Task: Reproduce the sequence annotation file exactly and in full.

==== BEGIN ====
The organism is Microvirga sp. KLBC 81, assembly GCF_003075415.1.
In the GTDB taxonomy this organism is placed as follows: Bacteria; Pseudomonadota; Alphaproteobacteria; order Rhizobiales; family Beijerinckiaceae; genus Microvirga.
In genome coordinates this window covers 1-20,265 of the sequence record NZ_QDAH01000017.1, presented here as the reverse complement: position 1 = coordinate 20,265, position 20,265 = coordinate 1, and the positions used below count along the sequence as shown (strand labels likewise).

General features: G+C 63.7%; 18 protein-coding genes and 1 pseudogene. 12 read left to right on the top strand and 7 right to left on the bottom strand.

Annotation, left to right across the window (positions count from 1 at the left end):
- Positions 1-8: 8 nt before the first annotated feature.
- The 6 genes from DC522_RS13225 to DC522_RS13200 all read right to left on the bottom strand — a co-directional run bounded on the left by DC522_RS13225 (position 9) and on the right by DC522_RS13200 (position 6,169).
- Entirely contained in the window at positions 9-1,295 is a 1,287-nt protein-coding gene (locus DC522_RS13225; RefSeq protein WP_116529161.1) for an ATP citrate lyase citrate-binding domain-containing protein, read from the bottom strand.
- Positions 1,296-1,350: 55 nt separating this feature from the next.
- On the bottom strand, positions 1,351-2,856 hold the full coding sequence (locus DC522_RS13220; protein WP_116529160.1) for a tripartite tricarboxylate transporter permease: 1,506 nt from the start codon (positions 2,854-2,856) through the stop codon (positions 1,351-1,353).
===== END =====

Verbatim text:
The organism is Microvirga sp. KLBC 81, assembly GCF_003075415.1.
In the GTDB taxonomy this organism is placed as follows: Bacteria; Pseudomonadota; Alphaproteobacteria; order Rhizobiales; family Beijerinckiaceae; genus Microvirga.
In genome coordinates this window covers 1-20,265 of the sequence record NZ_QDAH01000017.1, presented here as the reverse complement: position 1 = coordinate 20,265, position 20,265 = coordinate 1, and the positions used below count along the sequence as shown (strand labels likewise).

General features: G+C 63.7%; 18 protein-coding genes and 1 pseudogene. 12 read left to right on the top strand and 7 right to left on the bottom strand.

Annotation, left to right across the window (positions count from 1 at the left end):
- Positions 1-8: 8 nt before the first annotated feature.
- The 6 genes from DC522_RS13225 to DC522_RS13200 all read right to left on the bottom strand — a co-directional run bounded on the left by DC522_RS13225 (position 9) and on the right by DC522_RS13200 (position 6,169).
- Entirely contained in the window at positions 9-1,295 is a 1,287-nt protein-coding gene (locus DC522_RS13225; RefSeq protein WP_116529161.1) for an ATP citrate lyase citrate-binding domain-containing protein, read from the bottom strand.
- Positions 1,296-1,350: 55 nt separating this feature from the next.
- On the bottom strand, positions 1,351-2,856 hold the full coding sequence (locus DC522_RS13220; protein WP_116529160.1) for a tripartite tricarboxylate transporter permease: 1,506 nt from the start codon (positions 2,854-2,856) through the stop codon (positions 1,351-1,353).